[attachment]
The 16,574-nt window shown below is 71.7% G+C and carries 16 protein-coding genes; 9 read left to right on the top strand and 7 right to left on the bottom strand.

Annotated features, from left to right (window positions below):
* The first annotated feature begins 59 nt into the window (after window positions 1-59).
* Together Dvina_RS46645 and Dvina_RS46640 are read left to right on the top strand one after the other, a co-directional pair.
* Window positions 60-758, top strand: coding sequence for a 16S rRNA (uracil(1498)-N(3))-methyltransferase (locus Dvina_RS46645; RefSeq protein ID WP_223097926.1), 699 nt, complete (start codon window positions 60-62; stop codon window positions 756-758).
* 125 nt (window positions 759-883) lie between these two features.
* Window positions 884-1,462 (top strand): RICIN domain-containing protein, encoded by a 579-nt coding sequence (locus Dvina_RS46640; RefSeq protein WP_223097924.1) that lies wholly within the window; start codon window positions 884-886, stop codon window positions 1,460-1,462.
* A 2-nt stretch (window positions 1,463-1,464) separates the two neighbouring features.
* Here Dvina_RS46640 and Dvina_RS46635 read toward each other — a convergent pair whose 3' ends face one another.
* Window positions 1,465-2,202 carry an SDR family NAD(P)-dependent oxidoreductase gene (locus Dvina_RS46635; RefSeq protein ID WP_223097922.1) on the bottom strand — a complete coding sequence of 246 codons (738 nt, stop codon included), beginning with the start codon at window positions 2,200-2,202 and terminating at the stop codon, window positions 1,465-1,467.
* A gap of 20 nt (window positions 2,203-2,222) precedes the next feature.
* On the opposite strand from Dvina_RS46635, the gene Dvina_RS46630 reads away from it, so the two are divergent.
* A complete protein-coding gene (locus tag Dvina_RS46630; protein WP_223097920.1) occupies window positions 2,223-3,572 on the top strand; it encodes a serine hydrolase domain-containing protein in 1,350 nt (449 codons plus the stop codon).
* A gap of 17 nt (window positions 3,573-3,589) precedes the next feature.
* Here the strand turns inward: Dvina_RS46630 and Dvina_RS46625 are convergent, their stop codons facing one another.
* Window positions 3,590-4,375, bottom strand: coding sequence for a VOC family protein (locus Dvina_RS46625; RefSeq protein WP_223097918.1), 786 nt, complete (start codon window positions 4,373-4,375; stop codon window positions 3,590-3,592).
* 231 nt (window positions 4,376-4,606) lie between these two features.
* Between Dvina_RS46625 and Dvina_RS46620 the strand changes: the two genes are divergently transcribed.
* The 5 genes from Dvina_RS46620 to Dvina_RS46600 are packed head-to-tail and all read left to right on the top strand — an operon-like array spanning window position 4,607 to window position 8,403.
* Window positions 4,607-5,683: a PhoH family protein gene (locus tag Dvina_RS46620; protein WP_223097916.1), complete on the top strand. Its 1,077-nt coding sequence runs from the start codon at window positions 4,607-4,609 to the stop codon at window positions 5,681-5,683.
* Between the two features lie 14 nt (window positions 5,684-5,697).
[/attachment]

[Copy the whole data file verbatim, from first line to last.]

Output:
The 16,574-nt window shown below is 71.7% G+C and carries 16 protein-coding genes; 9 read left to right on the top strand and 7 right to left on the bottom strand.

Annotated features, from left to right (window positions below):
* The first annotated feature begins 59 nt into the window (after window positions 1-59).
* Together Dvina_RS46645 and Dvina_RS46640 are read left to right on the top strand one after the other, a co-directional pair.
* Window positions 60-758, top strand: coding sequence for a 16S rRNA (uracil(1498)-N(3))-methyltransferase (locus Dvina_RS46645; RefSeq protein ID WP_223097926.1), 699 nt, complete (start codon window positions 60-62; stop codon window positions 756-758).
* 125 nt (window positions 759-883) lie between these two features.
* Window positions 884-1,462 (top strand): RICIN domain-containing protein, encoded by a 579-nt coding sequence (locus Dvina_RS46640; RefSeq protein WP_223097924.1) that lies wholly within the window; start codon window positions 884-886, stop codon window positions 1,460-1,462.
* A 2-nt stretch (window positions 1,463-1,464) separates the two neighbouring features.
* Here Dvina_RS46640 and Dvina_RS46635 read toward each other — a convergent pair whose 3' ends face one another.
* Window positions 1,465-2,202 carry an SDR family NAD(P)-dependent oxidoreductase gene (locus Dvina_RS46635; RefSeq protein ID WP_223097922.1) on the bottom strand — a complete coding sequence of 246 codons (738 nt, stop codon included), beginning with the start codon at window positions 2,200-2,202 and terminating at the stop codon, window positions 1,465-1,467.
* A gap of 20 nt (window positions 2,203-2,222) precedes the next feature.
* On the opposite strand from Dvina_RS46635, the gene Dvina_RS46630 reads away from it, so the two are divergent.
* A complete protein-coding gene (locus tag Dvina_RS46630; protein WP_223097920.1) occupies window positions 2,223-3,572 on the top strand; it encodes a serine hydrolase domain-containing protein in 1,350 nt (449 codons plus the stop codon).
* A gap of 17 nt (window positions 3,573-3,589) precedes the next feature.
* Here the strand turns inward: Dvina_RS46630 and Dvina_RS46625 are convergent, their stop codons facing one another.
* Window positions 3,590-4,375, bottom strand: coding sequence for a VOC family protein (locus Dvina_RS46625; RefSeq protein WP_223097918.1), 786 nt, complete (start codon window positions 4,373-4,375; stop codon window positions 3,590-3,592).
* 231 nt (window positions 4,376-4,606) lie between these two features.
* Between Dvina_RS46625 and Dvina_RS46620 the strand changes: the two genes are divergently transcribed.
* The 5 genes from Dvina_RS46620 to Dvina_RS46600 are packed head-to-tail and all read left to right on the top strand — an operon-like array spanning window position 4,607 to window position 8,403.
* Window positions 4,607-5,683: a PhoH family protein gene (locus tag Dvina_RS46620; protein WP_223097916.1), complete on the top strand. Its 1,077-nt coding sequence runs from the start codon at window positions 4,607-4,609 to the stop codon at window positions 5,681-5,683.
* Between the two features lie 14 nt (window positions 5,684-5,697).